Jump to content
  • Advertisement
Sign in to follow this  
Chun-I

The functions on game scoring system

This topic is 2075 days old which is more than the 365 day threshold we allow for new replies. Please post a new topic.

If you intended to correct an error in the post then please contact us.

Recommended Posts

Hi there,

 

I am a PhD student from Taiwan, and am working on a study on game scoring system.

My study will begin from finding out the functions of the scoring system in order to make a taxonomy of scoring system.

Here are the functions I currently found in two different perspective - game designer's perspective and player's perspective.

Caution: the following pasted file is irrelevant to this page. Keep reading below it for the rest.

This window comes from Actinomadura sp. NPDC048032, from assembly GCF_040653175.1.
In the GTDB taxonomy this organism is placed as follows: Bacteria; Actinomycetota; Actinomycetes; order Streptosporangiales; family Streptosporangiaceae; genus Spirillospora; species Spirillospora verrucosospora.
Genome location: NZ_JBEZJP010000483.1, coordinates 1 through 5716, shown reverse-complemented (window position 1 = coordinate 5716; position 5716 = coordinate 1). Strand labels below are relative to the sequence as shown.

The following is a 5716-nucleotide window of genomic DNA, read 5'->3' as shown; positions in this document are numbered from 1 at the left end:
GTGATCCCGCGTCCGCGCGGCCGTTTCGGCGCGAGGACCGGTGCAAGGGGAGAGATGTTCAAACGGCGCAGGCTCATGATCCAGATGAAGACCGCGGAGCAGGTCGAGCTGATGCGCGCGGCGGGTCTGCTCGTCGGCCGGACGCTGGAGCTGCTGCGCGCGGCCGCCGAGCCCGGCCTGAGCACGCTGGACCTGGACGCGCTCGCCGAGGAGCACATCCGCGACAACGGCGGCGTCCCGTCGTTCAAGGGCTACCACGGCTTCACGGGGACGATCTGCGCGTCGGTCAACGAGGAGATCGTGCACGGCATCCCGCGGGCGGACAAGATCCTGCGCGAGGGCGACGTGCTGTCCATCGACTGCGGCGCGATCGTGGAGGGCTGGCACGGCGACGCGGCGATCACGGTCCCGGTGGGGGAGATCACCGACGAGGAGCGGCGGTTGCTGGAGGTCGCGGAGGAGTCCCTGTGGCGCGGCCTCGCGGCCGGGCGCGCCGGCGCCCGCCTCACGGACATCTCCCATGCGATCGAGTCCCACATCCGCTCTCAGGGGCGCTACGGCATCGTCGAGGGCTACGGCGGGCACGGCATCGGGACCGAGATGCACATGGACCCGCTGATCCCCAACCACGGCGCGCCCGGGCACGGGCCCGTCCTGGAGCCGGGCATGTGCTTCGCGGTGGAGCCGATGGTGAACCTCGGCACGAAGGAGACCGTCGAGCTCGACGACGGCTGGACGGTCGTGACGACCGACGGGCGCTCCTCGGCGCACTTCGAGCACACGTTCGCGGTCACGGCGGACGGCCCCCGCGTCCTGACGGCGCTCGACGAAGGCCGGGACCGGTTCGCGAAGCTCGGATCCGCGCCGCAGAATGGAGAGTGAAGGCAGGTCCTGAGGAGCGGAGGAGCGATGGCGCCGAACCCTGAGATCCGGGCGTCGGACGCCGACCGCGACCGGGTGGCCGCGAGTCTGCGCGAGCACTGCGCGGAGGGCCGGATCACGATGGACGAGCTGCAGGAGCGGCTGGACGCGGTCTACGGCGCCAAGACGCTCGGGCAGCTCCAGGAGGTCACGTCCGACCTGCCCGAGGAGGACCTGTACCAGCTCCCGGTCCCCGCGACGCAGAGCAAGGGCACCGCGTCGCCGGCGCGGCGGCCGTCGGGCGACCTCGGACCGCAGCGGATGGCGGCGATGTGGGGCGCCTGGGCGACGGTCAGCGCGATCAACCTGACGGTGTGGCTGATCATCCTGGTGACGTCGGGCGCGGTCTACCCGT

I will be glad if anyone can figure out any other functions that I might missed.

Also, if the following explanations are not clear enough, please let me know as well. Thank you!smile.png

 

Goal: The score can be the object of the game. 
Guide: The score can guide the player to do something or to make adjustment. 
Feedback: The score can be a positive or negative feedback.
Extend the game life: The score can induce the player to stay in the game longer. 
Measurement: The score is a scale of an abstract concept.
Personality: The score can make a distinction among the similar individual. 
Advertisement: The score can be an advertisement in order to attract more people to join the game.
Limitation: The score can restrict the player's behavior in a range of value.
Access: The score can help the player to access a new level/world.
Achievement: The score can let the player to set up his/her goal.